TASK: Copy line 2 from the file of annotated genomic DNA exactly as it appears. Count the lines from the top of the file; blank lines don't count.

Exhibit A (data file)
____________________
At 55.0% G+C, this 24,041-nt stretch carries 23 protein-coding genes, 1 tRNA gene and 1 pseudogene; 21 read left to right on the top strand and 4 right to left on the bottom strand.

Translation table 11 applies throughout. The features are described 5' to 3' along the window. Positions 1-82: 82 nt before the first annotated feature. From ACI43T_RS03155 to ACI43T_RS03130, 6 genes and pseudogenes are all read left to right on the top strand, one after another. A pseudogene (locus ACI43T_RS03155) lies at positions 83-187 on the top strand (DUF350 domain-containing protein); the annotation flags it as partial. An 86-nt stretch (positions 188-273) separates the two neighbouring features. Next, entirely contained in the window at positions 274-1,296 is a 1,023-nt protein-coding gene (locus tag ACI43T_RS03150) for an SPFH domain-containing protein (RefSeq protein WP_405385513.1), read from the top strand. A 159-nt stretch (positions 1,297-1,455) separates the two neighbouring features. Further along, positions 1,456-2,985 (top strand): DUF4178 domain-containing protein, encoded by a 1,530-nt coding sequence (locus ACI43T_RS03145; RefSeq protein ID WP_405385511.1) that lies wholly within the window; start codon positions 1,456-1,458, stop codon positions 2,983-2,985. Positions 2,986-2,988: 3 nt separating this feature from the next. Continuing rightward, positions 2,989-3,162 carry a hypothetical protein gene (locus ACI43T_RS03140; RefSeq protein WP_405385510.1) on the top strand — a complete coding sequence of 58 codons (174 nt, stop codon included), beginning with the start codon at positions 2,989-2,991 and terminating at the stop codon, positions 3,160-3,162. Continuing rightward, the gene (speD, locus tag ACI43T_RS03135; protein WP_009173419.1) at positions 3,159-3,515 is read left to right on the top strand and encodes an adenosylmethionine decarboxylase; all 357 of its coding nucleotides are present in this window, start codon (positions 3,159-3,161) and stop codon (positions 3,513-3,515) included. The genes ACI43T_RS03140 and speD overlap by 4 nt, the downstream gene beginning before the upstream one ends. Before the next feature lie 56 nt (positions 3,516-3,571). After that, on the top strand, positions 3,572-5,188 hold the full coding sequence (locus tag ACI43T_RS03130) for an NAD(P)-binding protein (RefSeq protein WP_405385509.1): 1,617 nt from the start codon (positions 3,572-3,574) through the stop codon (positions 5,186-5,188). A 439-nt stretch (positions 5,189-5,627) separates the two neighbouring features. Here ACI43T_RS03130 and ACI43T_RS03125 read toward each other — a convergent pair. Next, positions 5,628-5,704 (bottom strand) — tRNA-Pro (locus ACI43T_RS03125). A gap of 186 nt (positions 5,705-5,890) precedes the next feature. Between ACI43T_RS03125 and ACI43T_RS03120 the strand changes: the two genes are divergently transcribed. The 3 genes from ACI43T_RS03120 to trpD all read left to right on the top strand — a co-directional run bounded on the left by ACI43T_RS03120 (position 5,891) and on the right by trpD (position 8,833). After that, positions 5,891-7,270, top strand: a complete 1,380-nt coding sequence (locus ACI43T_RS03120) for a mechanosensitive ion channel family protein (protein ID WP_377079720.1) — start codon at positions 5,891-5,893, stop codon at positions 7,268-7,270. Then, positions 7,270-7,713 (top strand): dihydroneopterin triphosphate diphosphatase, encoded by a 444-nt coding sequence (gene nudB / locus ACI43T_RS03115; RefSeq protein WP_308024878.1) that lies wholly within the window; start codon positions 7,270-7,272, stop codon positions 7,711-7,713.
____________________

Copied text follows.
Translation table 11 applies throughout. The features are described 5' to 3' along the window. Positions 1-82: 82 nt before the first annotated feature. From ACI43T_RS03155 to ACI43T_RS03130, 6 genes and pseudogenes are all read left to right on the top strand, one after another. A pseudogene (locus ACI43T_RS03155) lies at positions 83-187 on the top strand (DUF350 domain-containing protein); the annotation flags it as partial. An 86-nt stretch (positions 188-273) separates the two neighbouring features. Next, entirely contained in the window at positions 274-1,296 is a 1,023-nt protein-coding gene (locus tag ACI43T_RS03150) for an SPFH domain-containing protein (RefSeq protein WP_405385513.1), read from the top strand. A 159-nt stretch (positions 1,297-1,455) separates the two neighbouring features. Further along, positions 1,456-2,985 (top strand): DUF4178 domain-containing protein, encoded by a 1,530-nt coding sequence (locus ACI43T_RS03145; RefSeq protein ID WP_405385511.1) that lies wholly within the window; start codon positions 1,456-1,458, stop codon positions 2,983-2,985. Positions 2,986-2,988: 3 nt separating this feature from the next. Continuing rightward, positions 2,989-3,162 carry a hypothetical protein gene (locus ACI43T_RS03140; RefSeq protein WP_405385510.1) on the top strand — a complete coding sequence of 58 codons (174 nt, stop codon included), beginning with the start codon at positions 2,989-2,991 and terminating at the stop codon, positions 3,160-3,162. Continuing rightward, the gene (speD, locus tag ACI43T_RS03135; protein WP_009173419.1) at positions 3,159-3,515 is read left to right on the top strand and encodes an adenosylmethionine decarboxylase; all 357 of its coding nucleotides are present in this window, start codon (positions 3,159-3,161) and stop codon (positions 3,513-3,515) included. The genes ACI43T_RS03140 and speD overlap by 4 nt, the downstream gene beginning before the upstream one ends. Before the next feature lie 56 nt (positions 3,516-3,571). After that, on the top strand, positions 3,572-5,188 hold the full coding sequence (locus tag ACI43T_RS03130) for an NAD(P)-binding protein (RefSeq protein WP_405385509.1): 1,617 nt from the start codon (positions 3,572-3,574) through the stop codon (positions 5,186-5,188). A 439-nt stretch (positions 5,189-5,627) separates the two neighbouring features. Here ACI43T_RS03130 and ACI43T_RS03125 read toward each other — a convergent pair. Next, positions 5,628-5,704 (bottom strand) — tRNA-Pro (locus ACI43T_RS03125). A gap of 186 nt (positions 5,705-5,890) precedes the next feature. Between ACI43T_RS03125 and ACI43T_RS03120 the strand changes: the two genes are divergently transcribed. The 3 genes from ACI43T_RS03120 to trpD all read left to right on the top strand — a co-directional run bounded on the left by ACI43T_RS03120 (position 5,891) and on the right by trpD (position 8,833). After that, positions 5,891-7,270, top strand: a complete 1,380-nt coding sequence (locus ACI43T_RS03120) for a mechanosensitive ion channel family protein (protein ID WP_377079720.1) — start codon at positions 5,891-5,893, stop codon at positions 7,268-7,270. Then, positions 7,270-7,713 (top strand): dihydroneopterin triphosphate diphosphatase, encoded by a 444-nt coding sequence (gene nudB / locus ACI43T_RS03115; RefSeq protein WP_308024878.1) that lies wholly within the window; start codon positions 7,270-7,272, stop codon positions 7,711-7,713.